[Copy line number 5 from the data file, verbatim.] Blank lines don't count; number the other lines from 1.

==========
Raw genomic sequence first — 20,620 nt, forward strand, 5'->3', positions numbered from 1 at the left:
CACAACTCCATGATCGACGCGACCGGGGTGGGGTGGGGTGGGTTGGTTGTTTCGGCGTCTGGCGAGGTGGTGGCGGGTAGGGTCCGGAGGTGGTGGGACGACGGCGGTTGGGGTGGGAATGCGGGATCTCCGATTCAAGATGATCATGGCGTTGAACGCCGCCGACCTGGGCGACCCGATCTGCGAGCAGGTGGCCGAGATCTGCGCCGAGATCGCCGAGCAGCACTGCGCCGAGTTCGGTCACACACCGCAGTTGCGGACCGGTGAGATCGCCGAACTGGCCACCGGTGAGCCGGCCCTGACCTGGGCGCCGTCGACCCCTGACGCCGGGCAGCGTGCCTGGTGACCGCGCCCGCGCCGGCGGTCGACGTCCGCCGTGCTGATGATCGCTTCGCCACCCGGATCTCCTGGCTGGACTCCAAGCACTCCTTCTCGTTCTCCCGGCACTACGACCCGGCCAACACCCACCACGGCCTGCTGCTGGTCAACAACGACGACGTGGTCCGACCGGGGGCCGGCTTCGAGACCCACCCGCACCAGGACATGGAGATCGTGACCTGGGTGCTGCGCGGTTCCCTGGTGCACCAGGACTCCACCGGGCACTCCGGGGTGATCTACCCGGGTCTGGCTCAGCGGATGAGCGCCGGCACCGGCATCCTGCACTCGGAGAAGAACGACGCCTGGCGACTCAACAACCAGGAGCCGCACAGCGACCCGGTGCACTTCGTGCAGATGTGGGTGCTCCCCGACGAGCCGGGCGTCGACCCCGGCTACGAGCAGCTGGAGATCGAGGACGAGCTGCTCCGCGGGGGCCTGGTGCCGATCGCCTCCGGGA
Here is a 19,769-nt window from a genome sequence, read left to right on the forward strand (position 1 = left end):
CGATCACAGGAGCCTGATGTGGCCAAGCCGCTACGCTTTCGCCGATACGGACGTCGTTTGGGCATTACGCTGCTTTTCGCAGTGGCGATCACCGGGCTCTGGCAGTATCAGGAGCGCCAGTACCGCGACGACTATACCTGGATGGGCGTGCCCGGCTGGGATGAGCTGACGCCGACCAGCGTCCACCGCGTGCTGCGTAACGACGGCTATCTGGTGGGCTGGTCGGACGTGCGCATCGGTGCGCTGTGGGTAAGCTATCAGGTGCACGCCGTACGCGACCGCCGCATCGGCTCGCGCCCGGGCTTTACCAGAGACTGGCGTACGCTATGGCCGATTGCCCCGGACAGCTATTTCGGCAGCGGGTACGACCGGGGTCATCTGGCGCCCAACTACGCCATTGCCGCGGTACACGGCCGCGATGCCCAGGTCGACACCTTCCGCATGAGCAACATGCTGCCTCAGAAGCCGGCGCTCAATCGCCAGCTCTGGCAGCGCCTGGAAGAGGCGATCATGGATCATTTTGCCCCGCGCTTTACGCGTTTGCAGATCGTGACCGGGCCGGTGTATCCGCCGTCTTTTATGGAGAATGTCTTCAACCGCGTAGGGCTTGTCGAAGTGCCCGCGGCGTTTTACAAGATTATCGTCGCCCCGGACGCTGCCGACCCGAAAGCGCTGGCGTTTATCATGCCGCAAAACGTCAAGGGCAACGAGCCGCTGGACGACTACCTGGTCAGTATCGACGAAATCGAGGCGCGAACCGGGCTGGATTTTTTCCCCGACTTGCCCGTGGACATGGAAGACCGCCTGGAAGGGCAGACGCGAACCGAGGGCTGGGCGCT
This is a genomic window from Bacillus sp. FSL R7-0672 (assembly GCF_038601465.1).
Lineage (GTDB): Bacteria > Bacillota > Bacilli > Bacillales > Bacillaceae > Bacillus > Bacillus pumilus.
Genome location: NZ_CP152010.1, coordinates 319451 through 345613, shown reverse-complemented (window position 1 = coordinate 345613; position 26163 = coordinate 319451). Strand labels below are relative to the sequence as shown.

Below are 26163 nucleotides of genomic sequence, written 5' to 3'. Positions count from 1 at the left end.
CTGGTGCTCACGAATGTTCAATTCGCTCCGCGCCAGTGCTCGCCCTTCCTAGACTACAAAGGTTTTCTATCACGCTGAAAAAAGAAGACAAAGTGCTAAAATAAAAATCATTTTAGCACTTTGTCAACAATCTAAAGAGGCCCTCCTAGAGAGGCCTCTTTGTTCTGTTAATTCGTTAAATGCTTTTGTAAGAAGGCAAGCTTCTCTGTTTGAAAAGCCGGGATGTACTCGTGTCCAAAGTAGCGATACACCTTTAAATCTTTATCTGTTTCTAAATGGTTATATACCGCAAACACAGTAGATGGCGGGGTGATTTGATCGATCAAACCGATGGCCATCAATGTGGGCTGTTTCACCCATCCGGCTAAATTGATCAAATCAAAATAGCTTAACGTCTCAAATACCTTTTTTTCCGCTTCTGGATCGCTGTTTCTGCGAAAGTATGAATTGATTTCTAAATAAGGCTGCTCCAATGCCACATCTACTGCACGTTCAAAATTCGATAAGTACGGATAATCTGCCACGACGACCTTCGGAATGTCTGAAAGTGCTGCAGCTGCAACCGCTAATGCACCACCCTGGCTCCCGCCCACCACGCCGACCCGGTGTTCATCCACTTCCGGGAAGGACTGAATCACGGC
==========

This is a genomic window from Bacillus sp. FSL R7-0672 (assembly GCF_038601465.1).